This is Captain ED in theory. Captain ED in practice exhibits little if any of the structure my previous descriptions of it might imply. Upon beginning the game, my first impression was of a game whose underlying logic (assuming it even had any) was beyond my ability to discern. Events would happen of their own accord: tiles changed color on a whim and a mysterious force would move my ship to and fro. “How should I react to these developments?”, I thought. “Should I be worried about the effects they have on my playing the game, or would another response be more appropriate?” At first, I couldn’t answer these questions. The consequences to anything were far too occluded to say anything of authority.
Eventually I would discern some of the game’s logic, like what each color means as far as my ship is concerned. However, my initial impressions were closer to the truth than I knew at the time. While individual sections of the game may make some internal (albeit obtuse) sense of their own, the composition of those sections together wants for that same level of coherence. One minute, I’m piloting my ship across a colored play field. The next, I’m playing a board game that can only be described as a series of coin flips. Yet another minute passes and I’m playing cards. One occasion saw me cast into a dark void and presented with a choice between four identical doors. Without anything connecting these disparate moments into something meaningful, Captain ED is consigned to being a wild collage of ludic elements scattered throughout the game. Its anarchic structure far exceeds Princess Tomato in the Salad Kingdom and in some respects might pose a challenge to Kick Challenger: Air Foot.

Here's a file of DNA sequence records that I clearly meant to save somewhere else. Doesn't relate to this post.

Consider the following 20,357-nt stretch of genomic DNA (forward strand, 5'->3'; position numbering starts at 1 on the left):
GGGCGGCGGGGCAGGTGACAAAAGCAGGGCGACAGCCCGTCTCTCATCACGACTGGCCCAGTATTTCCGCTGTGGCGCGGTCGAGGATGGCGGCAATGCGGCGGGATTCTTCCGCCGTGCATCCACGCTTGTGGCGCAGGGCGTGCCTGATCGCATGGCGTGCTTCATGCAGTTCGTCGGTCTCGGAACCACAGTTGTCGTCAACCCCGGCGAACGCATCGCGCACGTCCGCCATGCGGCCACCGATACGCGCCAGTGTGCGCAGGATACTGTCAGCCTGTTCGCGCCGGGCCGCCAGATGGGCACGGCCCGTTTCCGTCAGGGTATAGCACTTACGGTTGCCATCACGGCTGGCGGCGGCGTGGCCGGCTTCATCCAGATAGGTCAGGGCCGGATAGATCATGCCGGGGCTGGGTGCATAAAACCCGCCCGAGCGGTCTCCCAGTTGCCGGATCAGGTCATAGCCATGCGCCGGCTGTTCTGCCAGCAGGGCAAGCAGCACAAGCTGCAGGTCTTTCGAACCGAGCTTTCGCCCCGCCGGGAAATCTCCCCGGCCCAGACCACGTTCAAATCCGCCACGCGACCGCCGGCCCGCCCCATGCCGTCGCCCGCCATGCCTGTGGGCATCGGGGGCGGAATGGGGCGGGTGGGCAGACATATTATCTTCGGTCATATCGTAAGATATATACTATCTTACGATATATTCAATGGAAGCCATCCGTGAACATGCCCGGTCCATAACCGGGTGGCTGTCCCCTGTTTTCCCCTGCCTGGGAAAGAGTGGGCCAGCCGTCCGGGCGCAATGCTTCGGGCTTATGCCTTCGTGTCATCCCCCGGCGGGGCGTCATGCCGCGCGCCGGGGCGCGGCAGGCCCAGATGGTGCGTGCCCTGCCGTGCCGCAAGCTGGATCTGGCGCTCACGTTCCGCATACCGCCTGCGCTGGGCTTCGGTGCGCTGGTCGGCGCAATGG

This kind of structure admittedly makes Captain ED a frustrating game to play through, and that frustration may be justified. Opting out of more discrete frameworks means the games will struggle to justify something as discrete as its shooter facade, which would explain why that facade feels as underdeveloped as it does. I also can’t ignore what this does to potential dramatic arcs: namely, bury them amid copious amounts of noise.
At the same time, we have reason to believe the game isn’t as easily understood as the nonsense interpretation would suggest. For one thing, it must be acknowledged that we arrive at this interpretation because the game refutes a set of standards (in this case, those of the overhead shooter) for how commercial video games should look and behave. Were we asked to justify this approach, we’d find that the evidence for why those standards must apply here is weaker than we would care to admit.
More importantly, I want to return to a point I made earlier about there being consistent rules to be discerned through play. The ways in which this affects Captain ED cannot be understated. It is as a direct result of there being rules that play (or more specifically, the achieving of certain goals) becomes a series of patterns to navigate. Those rules define sequences which play must follow, and, in giving me a place to participate in the game through play, they constrain my behavior in such a way as to conform to those patterns. The walkthrough I followed outlines some of these patterns, and my own experiences bore them out: shoot away enemies, uncover what tiles I can, collect what I uncover (or warp to another part of the game), repeat until I reach that level’s boss. What all of this means is that Captain ED can never completely flout the meaning making process. Even if that was its goal, these conclusions suggest, if not intentional arrangement on the game’s part, then at least meaningful information to be gleaned from the repetition of specific elements.